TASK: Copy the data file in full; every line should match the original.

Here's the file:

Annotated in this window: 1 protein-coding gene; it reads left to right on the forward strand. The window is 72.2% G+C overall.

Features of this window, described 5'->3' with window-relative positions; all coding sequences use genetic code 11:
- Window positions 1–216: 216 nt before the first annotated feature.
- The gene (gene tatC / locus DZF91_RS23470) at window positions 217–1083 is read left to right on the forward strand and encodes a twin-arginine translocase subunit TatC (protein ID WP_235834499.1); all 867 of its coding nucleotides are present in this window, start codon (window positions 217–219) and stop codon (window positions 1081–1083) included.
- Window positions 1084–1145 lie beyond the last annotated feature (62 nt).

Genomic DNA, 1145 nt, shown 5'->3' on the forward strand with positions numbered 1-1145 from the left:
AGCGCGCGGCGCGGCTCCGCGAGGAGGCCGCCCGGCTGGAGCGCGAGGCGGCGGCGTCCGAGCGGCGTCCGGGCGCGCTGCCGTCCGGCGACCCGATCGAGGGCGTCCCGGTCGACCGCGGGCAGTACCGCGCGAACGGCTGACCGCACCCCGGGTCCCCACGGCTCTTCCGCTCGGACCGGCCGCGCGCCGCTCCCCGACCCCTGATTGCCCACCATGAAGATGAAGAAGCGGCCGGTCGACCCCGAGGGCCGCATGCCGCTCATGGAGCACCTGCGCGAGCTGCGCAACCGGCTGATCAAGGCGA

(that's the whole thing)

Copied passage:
Annotated in this window: 1 protein-coding gene; it reads left to right on the forward strand. The window is 72.2% G+C overall.

Features of this window, described 5'->3' with window-relative positions; all coding sequences use genetic code 11:
- Window positions 1–216: 216 nt before the first annotated feature.
- The gene (gene tatC / locus DZF91_RS23470) at window positions 217–1083 is read left to right on the forward strand and encodes a twin-arginine translocase subunit TatC (protein ID WP_235834499.1); all 867 of its coding nucleotides are present in this window, start codon (window positions 217–219) and stop codon (window positions 1081–1083) included.
- Window positions 1084–1145 lie beyond the last annotated feature (62 nt).

Genomic DNA, 1145 nt, shown 5'->3' on the forward strand with positions numbered 1-1145 from the left:
AGCGCGCGGCGCGGCTCCGCGAGGAGGCCGCCCGGCTGGAGCGCGAGGCGGCGGCGTCCGAGCGGCGTCCGGGCGCGCTGCCGTCCGGCGACCCGATCGAGGGCGTCCCGGTCGACCGCGGGCAGTACCGCGCGAACGGCTGACCGCACCCCGGGTCCCCACGGCTCTTCCGCTCGGACCGGCCGCGCGCCGCTCCCCGACCCCTGATTGCCCACCATGAAGATGAAGAAGCGGCCGGTCGACCCCGAGGGCCGCATGCCGCTCATGGAGCACCTGCGCGAGCTGCGCAACCGGCTGATCAAGGCGA